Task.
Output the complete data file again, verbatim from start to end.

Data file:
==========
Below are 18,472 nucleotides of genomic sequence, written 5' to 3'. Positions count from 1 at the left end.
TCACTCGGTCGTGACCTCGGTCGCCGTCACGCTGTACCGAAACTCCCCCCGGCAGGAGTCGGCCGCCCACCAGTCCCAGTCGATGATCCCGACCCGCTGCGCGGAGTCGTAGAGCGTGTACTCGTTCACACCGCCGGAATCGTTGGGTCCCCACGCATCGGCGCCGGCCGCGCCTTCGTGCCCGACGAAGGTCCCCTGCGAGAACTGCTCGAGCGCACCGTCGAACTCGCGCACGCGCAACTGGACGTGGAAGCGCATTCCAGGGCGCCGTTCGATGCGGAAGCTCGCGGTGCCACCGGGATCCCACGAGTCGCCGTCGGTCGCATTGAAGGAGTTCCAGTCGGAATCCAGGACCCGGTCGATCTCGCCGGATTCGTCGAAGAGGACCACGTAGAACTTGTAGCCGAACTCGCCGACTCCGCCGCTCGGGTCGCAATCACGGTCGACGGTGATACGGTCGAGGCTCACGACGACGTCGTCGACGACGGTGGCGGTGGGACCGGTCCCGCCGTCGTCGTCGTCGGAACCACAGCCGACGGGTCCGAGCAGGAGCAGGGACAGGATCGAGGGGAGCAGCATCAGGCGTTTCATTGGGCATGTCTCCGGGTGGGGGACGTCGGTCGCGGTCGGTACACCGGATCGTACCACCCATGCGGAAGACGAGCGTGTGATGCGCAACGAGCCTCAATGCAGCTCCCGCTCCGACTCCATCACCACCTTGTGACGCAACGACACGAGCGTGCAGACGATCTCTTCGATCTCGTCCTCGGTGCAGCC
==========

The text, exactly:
Below are 18,472 nucleotides of genomic sequence, written 5' to 3'. Positions count from 1 at the left end.
TCACTCGGTCGTGACCTCGGTCGCCGTCACGCTGTACCGAAACTCCCCCCGGCAGGAGTCGGCCGCCCACCAGTCCCAGTCGATGATCCCGACCCGCTGCGCGGAGTCGTAGAGCGTGTACTCGTTCACACCGCCGGAATCGTTGGGTCCCCACGCATCGGCGCCGGCCGCGCCTTCGTGCCCGACGAAGGTCCCCTGCGAGAACTGCTCGAGCGCACCGTCGAACTCGCGCACGCGCAACTGGACGTGGAAGCGCATTCCAGGGCGCCGTTCGATGCGGAAGCTCGCGGTGCCACCGGGATCCCACGAGTCGCCGTCGGTCGCATTGAAGGAGTTCCAGTCGGAATCCAGGACCCGGTCGATCTCGCCGGATTCGTCGAAGAGGACCACGTAGAACTTGTAGCCGAACTCGCCGACTCCGCCGCTCGGGTCGCAATCACGGTCGACGGTGATACGGTCGAGGCTCACGACGACGTCGTCGACGACGGTGGCGGTGGGACCGGTCCCGCCGTCGTCGTCGTCGGAACCACAGCCGACGGGTCCGAGCAGGAGCAGGGACAGGATCGAGGGGAGCAGCATCAGGCGTTTCATTGGGCATGTCTCCGGGTGGGGGACGTCGGTCGCGGTCGGTACACCGGATCGTACCACCCATGCGGAAGACGAGCGTGTGATGCGCAACGAGCCTCAATGCAGCTCCCGCTCCGACTCCATCACCACCTTGTGACGCAACGACACGAGCGTGCAGACGATCTCTTCGATCTCGTCCTCGGTGCAGCC